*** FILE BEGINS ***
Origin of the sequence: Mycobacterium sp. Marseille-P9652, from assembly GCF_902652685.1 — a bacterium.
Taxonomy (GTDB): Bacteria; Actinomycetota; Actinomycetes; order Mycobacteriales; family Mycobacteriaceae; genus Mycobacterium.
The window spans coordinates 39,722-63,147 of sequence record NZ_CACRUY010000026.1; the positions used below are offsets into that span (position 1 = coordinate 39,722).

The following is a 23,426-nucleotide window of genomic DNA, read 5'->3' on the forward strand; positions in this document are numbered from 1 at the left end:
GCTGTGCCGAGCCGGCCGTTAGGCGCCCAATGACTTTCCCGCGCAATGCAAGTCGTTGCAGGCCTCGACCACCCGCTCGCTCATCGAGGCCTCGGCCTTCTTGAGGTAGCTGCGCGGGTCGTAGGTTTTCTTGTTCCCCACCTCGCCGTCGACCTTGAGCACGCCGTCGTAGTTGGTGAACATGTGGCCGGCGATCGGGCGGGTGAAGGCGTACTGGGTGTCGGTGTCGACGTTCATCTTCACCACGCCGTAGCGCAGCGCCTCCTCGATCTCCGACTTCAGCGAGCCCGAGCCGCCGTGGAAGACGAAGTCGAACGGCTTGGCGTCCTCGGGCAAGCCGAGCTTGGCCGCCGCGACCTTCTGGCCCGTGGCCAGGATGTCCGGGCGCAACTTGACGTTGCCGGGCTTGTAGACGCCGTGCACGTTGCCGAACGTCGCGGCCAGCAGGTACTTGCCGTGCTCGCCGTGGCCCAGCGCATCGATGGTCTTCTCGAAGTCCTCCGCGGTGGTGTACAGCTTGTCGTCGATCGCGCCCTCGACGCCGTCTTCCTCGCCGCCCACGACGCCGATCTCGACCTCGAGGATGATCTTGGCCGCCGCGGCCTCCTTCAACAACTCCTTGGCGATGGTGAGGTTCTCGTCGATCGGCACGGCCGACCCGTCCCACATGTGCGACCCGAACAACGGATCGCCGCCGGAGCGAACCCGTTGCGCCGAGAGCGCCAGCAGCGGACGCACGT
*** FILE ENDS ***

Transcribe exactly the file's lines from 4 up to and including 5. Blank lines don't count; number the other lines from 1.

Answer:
The following is a 23,426-nucleotide window of genomic DNA, read 5'->3' on the forward strand; positions in this document are numbered from 1 at the left end:
GCTGTGCCGAGCCGGCCGTTAGGCGCCCAATGACTTTCCCGCGCAATGCAAGTCGTTGCAGGCCTCGACCACCCGCTCGCTCATCGAGGCCTCGGCCTTCTTGAGGTAGCTGCGCGGGTCGTAGGTTTTCTTGTTCCCCACCTCGCCGTCGACCTTGAGCACGCCGTCGTAGTTGGTGAACATGTGGCCGGCGATCGGGCGGGTGAAGGCGTACTGGGTGTCGGTGTCGACGTTCATCTTCACCACGCCGTAGCGCAGCGCCTCCTCGATCTCCGACTTCAGCGAGCCCGAGCCGCCGTGGAAGACGAAGTCGAACGGCTTGGCGTCCTCGGGCAAGCCGAGCTTGGCCGCCGCGACCTTCTGGCCCGTGGCCAGGATGTCCGGGCGCAACTTGACGTTGCCGGGCTTGTAGACGCCGTGCACGTTGCCGAACGTCGCGGCCAGCAGGTACTTGCCGTGCTCGCCGTGGCCCAGCGCATCGATGGTCTTCTCGAAGTCCTCCGCGGTGGTGTACAGCTTGTCGTCGATCGCGCCCTCGACGCCGTCTTCCTCGCCGCCCACGACGCCGATCTCGACCTCGAGGATGATCTTGGCCGCCGCGGCCTCCTTCAACAACTCCTTGGCGATGGTGAGGTTCTCGTCGATCGGCACGGCCGACCCGTCCCACATGTGCGACCCGAACAACGGATCGCCGCCGGAGCGAACCCGTTGCGCCGAGAGCGCCAGCAGCGGACGCACGT